QuadrigaCX, Canadian crypto exchange, is another in a seemingly endless list of crypto brokers who have screwed up badly (read about LocalBitcoin’s security breach for another recent example). The exchange’s problems are twofold. First, QuadrigaCX lost access to funds in cold storage. Second, QuadrigaCX is having liquidity issues. Both of these issues are problematic but the first is much more embarrassing.
What does it mean to lose cold storage access? In the world of crypto exchanges, this means “we lost our users’ money”. Crypto exchanges routinely keep large stocks of cryptocurrency in storage not connected to the internet. This prevents anyone else from being able to access these coins. It’s the same way a Bitcoin paper wallet, or a hardware wallet like the Ledger Nano S, works.
Cold storage is great as long as the owner can access the funds. This requires the owner to keep track of a secret key. The secret or “private” key is a long alphanumeric code that serves as the ID of ownership for various quantities of cryptocurrency. Specific Bitcoins go with specific keys, and no one without the correct key can use specific Bitcoin.
An exchange losing private keys to cold stored coins is very much a “you only had one job!” unforced error. Any exchange that loses access to cold storage is obviously poorly managed, to say the least, and QuadrigaCX shut its service down for a time after this revelation.
Knowing this, it should come as no surprise that QuadrigaCX was also suffering from low liquidity. Liquidity indicates a cryptocurrency (or any other asset) that can be easily bought or sold because there are plenty of customers and plenty of asset supply on both sides.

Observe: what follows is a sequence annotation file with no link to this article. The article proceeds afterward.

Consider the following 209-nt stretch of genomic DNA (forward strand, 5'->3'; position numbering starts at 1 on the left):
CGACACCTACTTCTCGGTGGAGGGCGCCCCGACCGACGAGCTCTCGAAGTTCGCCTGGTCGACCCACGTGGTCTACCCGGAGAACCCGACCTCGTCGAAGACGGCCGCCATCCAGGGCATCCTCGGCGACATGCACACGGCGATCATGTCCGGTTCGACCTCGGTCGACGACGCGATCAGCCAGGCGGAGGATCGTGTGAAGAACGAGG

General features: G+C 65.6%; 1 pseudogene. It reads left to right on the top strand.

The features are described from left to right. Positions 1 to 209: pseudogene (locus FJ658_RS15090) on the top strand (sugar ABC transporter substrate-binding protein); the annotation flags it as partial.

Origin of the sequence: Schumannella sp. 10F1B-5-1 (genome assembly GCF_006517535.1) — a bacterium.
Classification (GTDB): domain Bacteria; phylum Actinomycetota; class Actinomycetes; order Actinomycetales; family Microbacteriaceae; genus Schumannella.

When a cryptocurrency exchange starts to lose customers, or a specific digital asset stops being traded, liquidity suffers. There are either too few customers or too little supply to fill orders, or both. In the case of QuadrigaCX, it’s likely that both problems were a factor.
Not all of this is QuadrigaCX’s fault. Cryptocurrency customers are not very active right now, and retail investors are especially quiet. This makes it very difficult for cryptocurrency exchanges, who survive on transaction fees, to make money. However, this doesn’t make it any less unacceptable for a fintech company like QuadrigaCX to lose access to its own funds.
This event simply underscores the reality that this market is learning to accept: the cryptocurrency industry is not as robust as conventional asset markets. More and more exchanges will have catastrophes like this and exit the space. Will effective players rise up and carry the industry into a new, more mature era? We’ll have to wait and see.
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